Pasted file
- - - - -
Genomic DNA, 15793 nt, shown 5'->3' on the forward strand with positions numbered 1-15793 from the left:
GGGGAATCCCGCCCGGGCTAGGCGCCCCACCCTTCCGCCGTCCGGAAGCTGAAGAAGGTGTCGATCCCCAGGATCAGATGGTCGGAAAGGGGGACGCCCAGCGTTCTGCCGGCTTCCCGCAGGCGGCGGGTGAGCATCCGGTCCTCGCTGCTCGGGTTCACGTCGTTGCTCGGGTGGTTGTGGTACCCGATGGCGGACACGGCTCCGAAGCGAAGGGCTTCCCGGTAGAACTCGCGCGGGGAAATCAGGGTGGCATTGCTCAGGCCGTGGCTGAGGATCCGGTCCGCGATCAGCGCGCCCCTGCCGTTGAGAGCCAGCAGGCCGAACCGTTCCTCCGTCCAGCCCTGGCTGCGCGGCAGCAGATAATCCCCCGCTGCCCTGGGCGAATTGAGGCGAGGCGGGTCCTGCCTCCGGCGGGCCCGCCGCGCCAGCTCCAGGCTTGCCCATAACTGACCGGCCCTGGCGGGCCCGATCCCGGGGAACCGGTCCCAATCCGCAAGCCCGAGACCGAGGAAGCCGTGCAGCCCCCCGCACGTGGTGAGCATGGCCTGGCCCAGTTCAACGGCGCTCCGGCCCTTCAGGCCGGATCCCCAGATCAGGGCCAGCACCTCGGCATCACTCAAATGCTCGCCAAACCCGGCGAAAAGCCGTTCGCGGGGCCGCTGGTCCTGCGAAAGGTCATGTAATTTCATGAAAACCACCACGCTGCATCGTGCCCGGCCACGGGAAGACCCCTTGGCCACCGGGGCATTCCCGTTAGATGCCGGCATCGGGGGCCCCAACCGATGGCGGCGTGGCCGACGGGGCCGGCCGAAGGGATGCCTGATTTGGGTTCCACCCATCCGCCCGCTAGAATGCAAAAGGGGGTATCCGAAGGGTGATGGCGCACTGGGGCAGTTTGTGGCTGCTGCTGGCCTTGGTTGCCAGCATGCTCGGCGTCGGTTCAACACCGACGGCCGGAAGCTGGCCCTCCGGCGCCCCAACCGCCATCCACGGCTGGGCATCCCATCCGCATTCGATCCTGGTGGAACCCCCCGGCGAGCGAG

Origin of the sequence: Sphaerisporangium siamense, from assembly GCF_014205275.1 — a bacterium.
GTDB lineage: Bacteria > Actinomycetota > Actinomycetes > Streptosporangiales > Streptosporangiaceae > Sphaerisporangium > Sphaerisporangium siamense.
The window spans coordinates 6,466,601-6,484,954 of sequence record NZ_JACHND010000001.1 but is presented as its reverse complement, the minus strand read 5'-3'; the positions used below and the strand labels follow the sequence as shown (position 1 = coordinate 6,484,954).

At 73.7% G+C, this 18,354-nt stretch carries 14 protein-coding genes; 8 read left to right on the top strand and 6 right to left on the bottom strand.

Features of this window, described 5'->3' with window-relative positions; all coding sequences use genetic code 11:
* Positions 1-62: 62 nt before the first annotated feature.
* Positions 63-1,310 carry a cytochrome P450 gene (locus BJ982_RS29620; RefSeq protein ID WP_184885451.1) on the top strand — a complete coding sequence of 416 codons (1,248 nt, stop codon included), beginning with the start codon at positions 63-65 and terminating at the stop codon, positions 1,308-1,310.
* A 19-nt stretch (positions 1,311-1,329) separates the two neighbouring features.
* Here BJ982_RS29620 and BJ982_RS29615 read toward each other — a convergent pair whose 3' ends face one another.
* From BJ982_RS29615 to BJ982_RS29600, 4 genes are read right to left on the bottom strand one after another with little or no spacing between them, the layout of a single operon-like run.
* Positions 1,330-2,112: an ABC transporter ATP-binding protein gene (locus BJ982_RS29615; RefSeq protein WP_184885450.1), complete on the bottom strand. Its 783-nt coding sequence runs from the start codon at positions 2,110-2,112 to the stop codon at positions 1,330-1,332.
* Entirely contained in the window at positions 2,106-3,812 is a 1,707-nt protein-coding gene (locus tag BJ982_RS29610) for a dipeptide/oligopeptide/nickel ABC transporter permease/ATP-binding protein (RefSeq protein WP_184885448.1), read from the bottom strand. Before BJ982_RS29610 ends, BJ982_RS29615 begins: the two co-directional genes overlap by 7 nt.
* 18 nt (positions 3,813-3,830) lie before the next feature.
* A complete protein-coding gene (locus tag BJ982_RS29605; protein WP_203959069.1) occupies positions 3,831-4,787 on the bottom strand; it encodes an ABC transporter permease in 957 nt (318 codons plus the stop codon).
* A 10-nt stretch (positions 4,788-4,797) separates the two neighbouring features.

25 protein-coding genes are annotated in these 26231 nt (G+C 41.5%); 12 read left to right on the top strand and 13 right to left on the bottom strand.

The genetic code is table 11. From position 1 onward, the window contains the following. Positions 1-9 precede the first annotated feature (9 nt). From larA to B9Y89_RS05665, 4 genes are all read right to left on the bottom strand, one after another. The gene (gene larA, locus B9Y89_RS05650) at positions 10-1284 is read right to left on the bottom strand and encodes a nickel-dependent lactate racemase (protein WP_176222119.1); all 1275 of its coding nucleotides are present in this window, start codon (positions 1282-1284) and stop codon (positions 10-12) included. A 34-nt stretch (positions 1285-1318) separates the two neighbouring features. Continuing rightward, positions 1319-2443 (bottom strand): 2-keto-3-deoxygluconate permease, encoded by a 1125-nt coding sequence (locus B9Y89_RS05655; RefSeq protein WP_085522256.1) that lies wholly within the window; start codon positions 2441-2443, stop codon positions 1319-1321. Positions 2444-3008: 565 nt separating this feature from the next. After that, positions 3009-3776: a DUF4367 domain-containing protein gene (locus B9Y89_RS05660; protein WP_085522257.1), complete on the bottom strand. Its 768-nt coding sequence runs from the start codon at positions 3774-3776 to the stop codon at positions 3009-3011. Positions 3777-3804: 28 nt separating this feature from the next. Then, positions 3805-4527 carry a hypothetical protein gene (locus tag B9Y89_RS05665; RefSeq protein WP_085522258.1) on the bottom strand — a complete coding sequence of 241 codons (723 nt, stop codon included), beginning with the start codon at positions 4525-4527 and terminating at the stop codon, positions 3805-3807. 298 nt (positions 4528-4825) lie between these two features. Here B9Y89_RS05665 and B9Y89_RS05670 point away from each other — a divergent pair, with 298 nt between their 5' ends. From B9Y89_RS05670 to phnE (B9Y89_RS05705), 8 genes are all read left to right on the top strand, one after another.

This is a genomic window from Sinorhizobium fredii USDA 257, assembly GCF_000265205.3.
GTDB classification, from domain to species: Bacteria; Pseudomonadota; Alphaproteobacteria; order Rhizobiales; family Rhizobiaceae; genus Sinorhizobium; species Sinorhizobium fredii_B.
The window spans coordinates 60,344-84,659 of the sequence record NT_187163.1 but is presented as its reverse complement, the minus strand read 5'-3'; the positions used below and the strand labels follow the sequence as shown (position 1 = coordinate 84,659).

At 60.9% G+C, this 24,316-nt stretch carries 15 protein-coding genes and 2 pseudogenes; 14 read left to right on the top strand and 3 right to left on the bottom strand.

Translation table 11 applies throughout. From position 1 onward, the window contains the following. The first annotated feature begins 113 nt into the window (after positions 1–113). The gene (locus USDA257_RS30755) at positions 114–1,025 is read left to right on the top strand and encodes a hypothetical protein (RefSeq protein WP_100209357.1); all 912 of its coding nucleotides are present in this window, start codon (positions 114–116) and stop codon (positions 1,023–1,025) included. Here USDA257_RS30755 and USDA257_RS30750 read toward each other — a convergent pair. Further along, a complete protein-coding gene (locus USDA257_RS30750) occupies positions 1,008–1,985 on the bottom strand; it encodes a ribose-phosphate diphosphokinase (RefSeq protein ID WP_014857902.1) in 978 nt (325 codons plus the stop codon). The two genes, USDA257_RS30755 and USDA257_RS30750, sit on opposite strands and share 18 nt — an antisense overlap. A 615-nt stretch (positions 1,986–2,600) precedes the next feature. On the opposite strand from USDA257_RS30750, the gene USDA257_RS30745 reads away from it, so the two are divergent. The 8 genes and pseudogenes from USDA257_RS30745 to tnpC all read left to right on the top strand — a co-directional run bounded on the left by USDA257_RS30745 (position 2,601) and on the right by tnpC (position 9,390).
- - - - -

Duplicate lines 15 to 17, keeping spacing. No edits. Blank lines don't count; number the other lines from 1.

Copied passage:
* 18 nt (positions 3,813-3,830) lie before the next feature.
* A complete protein-coding gene (locus tag BJ982_RS29605; protein WP_203959069.1) occupies positions 3,831-4,787 on the bottom strand; it encodes an ABC transporter permease in 957 nt (318 codons plus the stop codon).
* A 10-nt stretch (positions 4,788-4,797) separates the two neighbouring features.